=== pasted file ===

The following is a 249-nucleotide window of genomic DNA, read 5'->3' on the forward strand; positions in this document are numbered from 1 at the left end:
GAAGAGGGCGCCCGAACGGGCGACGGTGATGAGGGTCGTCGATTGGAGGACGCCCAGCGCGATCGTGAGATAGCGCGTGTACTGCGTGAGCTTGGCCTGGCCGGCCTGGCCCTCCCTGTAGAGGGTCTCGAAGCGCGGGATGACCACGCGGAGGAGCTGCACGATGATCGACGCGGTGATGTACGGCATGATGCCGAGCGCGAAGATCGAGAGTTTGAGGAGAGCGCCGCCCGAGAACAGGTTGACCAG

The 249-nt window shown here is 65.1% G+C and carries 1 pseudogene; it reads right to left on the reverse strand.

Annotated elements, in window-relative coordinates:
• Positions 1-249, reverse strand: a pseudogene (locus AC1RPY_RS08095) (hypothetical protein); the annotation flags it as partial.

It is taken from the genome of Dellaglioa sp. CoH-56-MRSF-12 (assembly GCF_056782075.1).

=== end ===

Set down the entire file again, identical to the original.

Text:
The following is a 249-nucleotide window of genomic DNA, read 5'->3' on the forward strand; positions in this document are numbered from 1 at the left end:
GAAGAGGGCGCCCGAACGGGCGACGGTGATGAGGGTCGTCGATTGGAGGACGCCCAGCGCGATCGTGAGATAGCGCGTGTACTGCGTGAGCTTGGCCTGGCCGGCCTGGCCCTCCCTGTAGAGGGTCTCGAAGCGCGGGATGACCACGCGGAGGAGCTGCACGATGATCGACGCGGTGATGTACGGCATGATGCCGAGCGCGAAGATCGAGAGTTTGAGGAGAGCGCCGCCCGAGAACAGGTTGACCAG

The 249-nt window shown here is 65.1% G+C and carries 1 pseudogene; it reads right to left on the reverse strand.

Annotated elements, in window-relative coordinates:
• Positions 1-249, reverse strand: a pseudogene (locus AC1RPY_RS08095) (hypothetical protein); the annotation flags it as partial.

It is taken from the genome of Dellaglioa sp. CoH-56-MRSF-12 (assembly GCF_056782075.1).